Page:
Bone biopsy: In certain cases, the biopsy is performed. A small bone tissue is removed from the afflicted area and histopathological study is done.
Urine test: this test is not performed to diagnose the Paget’s disease, but to oversee the response to treatments for the disease. During another test, this substance called N-telopeptide (bone markers) is analyzed. These bone markers give information about the bone resorption process.
How to treat Paget’s disease?
Paget’s disease can be treated with medications and in some instances by surgery.
- This is used to control bone regeneration and to prevent the disease from getting worse.
- Paracetamol, acetaminophen, naproxen, and ibuprofen. Used to counter the pain.
Your physician may prescribe an oral medication:
- Alendronate (Fosamax) or etidronate (Didronel) to be taken orally up to six months.
- Tiludronate (Skelid) to be taken orally every day up to three months.
- Risedronate (Actonel) to be taken orally every day up to two months.
- Pamidronate (Aredia). It is injected into the vein once in a month or once every few months.
- Zoledronate (Reclast). It is injected into the vein once a year.
- Calcitonin, a hormone produced in the thyroid gland. This hormone is injected under the skin for several times in a week. This inhibits the resorption process of bone by osteoclast cells.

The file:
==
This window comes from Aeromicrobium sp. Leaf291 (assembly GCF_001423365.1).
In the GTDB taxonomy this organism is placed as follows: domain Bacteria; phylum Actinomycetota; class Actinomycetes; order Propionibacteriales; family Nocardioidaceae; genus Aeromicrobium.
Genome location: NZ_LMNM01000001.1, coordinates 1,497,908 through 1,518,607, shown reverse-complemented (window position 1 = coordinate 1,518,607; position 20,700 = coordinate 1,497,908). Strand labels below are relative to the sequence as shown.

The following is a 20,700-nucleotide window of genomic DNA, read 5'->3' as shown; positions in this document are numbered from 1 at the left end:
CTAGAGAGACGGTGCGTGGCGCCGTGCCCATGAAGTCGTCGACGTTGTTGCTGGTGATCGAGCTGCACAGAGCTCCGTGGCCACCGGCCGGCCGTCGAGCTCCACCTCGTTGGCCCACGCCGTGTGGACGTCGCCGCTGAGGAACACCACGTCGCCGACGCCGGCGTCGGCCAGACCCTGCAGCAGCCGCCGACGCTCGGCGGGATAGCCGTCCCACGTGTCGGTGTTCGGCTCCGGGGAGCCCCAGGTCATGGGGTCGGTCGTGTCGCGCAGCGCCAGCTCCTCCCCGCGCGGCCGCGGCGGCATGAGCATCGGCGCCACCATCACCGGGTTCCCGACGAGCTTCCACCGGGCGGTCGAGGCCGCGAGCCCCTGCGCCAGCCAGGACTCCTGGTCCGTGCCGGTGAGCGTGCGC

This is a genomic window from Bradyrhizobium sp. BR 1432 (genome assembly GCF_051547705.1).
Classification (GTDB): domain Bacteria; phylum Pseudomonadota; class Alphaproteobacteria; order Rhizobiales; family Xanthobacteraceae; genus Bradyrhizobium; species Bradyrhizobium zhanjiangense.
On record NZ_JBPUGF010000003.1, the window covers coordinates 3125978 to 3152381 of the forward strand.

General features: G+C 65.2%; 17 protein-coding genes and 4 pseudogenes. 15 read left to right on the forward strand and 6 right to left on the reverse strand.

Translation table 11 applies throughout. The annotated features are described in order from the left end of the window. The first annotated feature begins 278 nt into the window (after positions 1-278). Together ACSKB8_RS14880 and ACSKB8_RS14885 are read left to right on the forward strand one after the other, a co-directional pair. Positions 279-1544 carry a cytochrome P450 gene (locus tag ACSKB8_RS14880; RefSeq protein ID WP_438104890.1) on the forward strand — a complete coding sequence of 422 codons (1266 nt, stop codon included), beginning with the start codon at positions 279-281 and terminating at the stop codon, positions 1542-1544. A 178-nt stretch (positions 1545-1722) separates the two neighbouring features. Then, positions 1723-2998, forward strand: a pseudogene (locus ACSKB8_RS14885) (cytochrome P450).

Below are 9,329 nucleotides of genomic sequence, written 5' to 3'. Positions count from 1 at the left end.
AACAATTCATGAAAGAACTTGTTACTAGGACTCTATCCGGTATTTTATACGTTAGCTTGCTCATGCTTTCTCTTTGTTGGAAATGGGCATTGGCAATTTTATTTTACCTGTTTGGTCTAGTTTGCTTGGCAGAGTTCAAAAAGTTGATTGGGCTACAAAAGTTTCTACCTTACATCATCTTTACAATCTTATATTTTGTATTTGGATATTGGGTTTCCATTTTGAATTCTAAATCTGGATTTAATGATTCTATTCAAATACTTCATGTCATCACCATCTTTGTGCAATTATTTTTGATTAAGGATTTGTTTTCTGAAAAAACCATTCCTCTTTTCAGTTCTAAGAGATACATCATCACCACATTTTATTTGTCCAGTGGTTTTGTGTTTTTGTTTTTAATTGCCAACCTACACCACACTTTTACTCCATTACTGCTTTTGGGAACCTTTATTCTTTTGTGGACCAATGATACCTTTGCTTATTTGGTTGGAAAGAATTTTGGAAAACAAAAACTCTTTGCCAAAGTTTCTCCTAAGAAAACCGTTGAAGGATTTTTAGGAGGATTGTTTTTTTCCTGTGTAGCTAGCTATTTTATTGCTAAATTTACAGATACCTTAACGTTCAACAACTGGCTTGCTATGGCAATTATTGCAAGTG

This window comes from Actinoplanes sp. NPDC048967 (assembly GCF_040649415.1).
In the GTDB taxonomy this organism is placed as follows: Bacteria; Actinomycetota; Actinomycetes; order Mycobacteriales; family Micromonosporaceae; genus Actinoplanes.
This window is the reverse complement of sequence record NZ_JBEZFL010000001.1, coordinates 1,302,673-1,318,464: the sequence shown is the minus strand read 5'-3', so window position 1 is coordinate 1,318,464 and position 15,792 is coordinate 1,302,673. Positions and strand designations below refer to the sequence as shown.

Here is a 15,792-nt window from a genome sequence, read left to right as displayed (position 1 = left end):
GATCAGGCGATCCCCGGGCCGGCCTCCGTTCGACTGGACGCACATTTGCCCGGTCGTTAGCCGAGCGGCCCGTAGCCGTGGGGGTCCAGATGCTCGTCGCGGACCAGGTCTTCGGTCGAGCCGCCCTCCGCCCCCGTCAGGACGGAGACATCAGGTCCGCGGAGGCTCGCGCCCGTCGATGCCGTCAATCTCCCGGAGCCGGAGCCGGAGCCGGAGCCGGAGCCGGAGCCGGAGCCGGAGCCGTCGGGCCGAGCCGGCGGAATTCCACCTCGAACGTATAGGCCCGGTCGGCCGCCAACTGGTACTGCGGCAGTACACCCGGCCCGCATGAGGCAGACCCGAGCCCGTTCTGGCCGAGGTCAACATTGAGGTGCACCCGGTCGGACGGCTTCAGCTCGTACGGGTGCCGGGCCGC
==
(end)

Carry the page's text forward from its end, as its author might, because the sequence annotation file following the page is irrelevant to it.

Surgery may be needed for the following conditions.
- Fracture of the bones is corrected by joining the broken bones together by a stainless steel rod.
- Joint damage can be replaced with an artificial one through surgery. These are mostly done in hip replacement and knee replacement surgery.
- Deformed bones are corrected by cutting and joining the excessive bones.
- To alleviate the nerve compression due to bone enlargement, surgery is used to remove the bone from the squashed nerve.
These operations are done under a general anesthetic condition so there won’t be any pain experienced during the surgery.
Diet and Nutrition
Since calcium and vitamin D is making bone health, it is good to ensure that all these are rich in your daily diet. Some of the calcium-rich foods are as follows.
- Dairy foods- Milk and cheese
- Green leafy vegetables- Cabbage and broccoli
- Calcium added soya beans and soya drinks.
Vitamin D can be easily available from direct sunlight and so it is advised to go for a walk or jogging during the sunrise in the early morning.
Prevention of Paget’s disease
There are no known ideas to prevent this disease. Family members with Paget’s disease can frequently go for Serum alkaline phosphatase (SAP) test for everyone to two years after 40 ages.